In the mindfulness and control groups, none of competitive anxiety, irrational beliefs, nor perfectionism showed significant differences between pre- and post-tests, which might relate to several factors. Mindfulness is often touted for anxiety and stress benefits, which has contributed both to its Western popularity and frequent conflation with control-based relaxation techniques, common to traditional PST [22]. Perhaps principles of mindfulness have less face validity or intuitiveness in Western cultures. Whereas REBT explicitly focuses on changing irrational beliefs, mindfulness practices focus, for example, on accepting one’s thoughts as they are (i.e., their temporary presence in awareness, not their accuracy) and avoiding attempts to change or suppress them, based on phenomenology (e.g., thoughts are passing cloudlike “inner sensations,” not concrete threats or equivalent to external reality). A mindful disposition often paradoxically results in decreased anxiety; however, when it does not, that is generally not considered “failure” but, instead, is also accepted with compassion and openness, frequently as a form of exposure and response prevention in more Western terms (see Birrer and colleagues [57], for an exploration of mindfulness mechanisms in sport). The desire to use mindfulness to control anxiety, though, can subvert key qualities of practice: openness and acceptance. To the contrary, increasing “windows of tolerance” for discomforts like anxiety (rather than active downregulation) is important in mindfulness (see [58]) and has been shown to facilitate performing and adapting in high pressure situations (e.g., [59]), including related to increasing resilience and the willingness to persist (e.g., [60]). Measures of changes in such tolerance levels or proxies like acceptance, though, were not included in the present study, and these differences between REBT and mindfulness might limit or confound direct comparisons. Additionally, a measure of mindfulness was not included so it is also possible relevant facets of the mindfulness group’s skills did not change or adequately improve pre- to post-intervention. Although, the mindfulness group does not show a significant improvement, the effect size is high for cognitive flexibility, confirming the results of Moynihan and colleagues [61]. This finding is also confirmed by the change found in switching functions in our sample. Athletes who participated in the mindfulness intervention showed an improvement in correct responses in a shifting task. This skill is related to cognitive flexibility, as it determines how flexible an athlete is if they are able to switch to the task that is most relevant. Of note, the mindfulness group improved their performance in these neurocognitive domains despite not reducing anxiety or changing thought-patterns, which is consistent with how mindfulness has been conceptualized to improve performance (i.e., by reducing disruptive effects of internal and external stimuli via acceptance rather than content-control; [57] and consistent with past mindfulness and unpleasant emotional interference task performance findings [62]. In conclusion, we could not fully support our second hypothesis but the acquisition of mindfulness skills can contribute to the acceleration of information processing and the development of cognitive flexibility.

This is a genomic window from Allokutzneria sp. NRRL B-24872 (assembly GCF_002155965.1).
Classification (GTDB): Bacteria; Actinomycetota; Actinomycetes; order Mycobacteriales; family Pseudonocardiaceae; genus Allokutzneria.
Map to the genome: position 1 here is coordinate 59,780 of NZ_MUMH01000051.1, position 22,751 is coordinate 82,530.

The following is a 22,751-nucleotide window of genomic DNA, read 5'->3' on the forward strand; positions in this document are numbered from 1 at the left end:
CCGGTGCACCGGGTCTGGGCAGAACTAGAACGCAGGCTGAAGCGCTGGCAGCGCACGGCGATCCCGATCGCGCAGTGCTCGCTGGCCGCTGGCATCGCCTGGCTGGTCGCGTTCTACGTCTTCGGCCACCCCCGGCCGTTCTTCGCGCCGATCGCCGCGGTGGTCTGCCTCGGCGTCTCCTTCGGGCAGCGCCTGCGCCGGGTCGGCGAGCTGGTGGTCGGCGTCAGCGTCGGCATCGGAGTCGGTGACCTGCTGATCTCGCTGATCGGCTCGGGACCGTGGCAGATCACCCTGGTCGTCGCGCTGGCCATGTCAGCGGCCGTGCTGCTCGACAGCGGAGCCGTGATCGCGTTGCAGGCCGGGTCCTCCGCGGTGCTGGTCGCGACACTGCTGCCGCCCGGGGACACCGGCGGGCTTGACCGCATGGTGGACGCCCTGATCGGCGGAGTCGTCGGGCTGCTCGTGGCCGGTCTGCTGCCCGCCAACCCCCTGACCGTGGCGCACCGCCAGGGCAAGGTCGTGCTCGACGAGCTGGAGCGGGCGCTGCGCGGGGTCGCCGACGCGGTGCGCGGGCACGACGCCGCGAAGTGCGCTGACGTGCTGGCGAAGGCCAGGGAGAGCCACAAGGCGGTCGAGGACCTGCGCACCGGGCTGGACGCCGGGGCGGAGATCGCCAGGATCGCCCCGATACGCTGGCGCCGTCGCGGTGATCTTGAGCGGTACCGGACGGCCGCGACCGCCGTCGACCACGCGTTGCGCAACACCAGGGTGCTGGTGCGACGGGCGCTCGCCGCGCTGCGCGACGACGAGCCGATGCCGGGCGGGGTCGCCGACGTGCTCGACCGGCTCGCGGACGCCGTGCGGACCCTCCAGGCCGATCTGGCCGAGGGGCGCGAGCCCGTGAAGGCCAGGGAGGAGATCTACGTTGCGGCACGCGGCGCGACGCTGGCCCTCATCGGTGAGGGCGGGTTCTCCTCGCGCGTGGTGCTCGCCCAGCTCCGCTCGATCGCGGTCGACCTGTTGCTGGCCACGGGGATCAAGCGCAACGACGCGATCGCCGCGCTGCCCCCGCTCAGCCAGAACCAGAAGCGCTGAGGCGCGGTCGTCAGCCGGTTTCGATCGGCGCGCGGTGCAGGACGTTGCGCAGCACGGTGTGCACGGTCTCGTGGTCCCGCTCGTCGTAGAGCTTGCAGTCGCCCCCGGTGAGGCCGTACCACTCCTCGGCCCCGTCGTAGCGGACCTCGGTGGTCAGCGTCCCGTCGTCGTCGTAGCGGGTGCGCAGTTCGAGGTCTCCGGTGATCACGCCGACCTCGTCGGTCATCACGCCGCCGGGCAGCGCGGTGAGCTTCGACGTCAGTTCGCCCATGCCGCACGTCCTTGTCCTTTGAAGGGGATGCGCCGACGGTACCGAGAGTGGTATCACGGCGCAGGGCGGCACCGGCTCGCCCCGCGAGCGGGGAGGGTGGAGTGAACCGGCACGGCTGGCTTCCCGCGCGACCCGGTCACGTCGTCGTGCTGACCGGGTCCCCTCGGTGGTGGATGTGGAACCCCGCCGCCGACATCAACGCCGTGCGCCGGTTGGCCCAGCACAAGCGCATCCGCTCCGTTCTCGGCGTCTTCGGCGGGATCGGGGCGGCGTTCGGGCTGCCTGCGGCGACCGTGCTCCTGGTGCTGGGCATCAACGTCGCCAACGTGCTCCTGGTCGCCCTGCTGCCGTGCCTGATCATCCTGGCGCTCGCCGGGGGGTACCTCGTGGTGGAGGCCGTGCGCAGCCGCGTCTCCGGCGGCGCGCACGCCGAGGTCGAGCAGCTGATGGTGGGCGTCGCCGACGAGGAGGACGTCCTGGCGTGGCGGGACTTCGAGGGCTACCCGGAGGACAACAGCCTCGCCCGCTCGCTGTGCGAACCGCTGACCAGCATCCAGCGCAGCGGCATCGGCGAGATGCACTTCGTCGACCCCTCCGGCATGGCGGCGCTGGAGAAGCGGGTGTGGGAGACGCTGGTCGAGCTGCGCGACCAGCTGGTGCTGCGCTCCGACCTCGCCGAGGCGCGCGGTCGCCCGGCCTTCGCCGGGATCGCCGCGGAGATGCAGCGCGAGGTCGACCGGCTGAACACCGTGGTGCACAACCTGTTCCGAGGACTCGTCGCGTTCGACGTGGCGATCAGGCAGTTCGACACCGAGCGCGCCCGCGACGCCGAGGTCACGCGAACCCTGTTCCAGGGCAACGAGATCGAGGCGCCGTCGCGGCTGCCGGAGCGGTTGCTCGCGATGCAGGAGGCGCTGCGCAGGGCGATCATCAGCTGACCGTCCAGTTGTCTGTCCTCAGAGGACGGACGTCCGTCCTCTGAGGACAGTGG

To the authors’ knowledge, the present study is the first to compare REBT and mindfulness interventions with athletes in a group setting. Regarding cultural considerations, this study also appears to be the first to investigate each intervention with Hungarian ice hockey players. Overall, the present study has revealed and confirmed that REBT can be used to cope with competitive anxiety and perfectionism and to reduce irrational beliefs. Studies on cortisol levels have shown further useful results but the impact of REBT and mindfulness interventions on physiological factors remains to be clearly explored. Examination of executive function shows that these psychological interventions may be able to improve neurocognitive performance in addition to psychological factors and potentially as a proxy for sports performance, but via different mechanisms.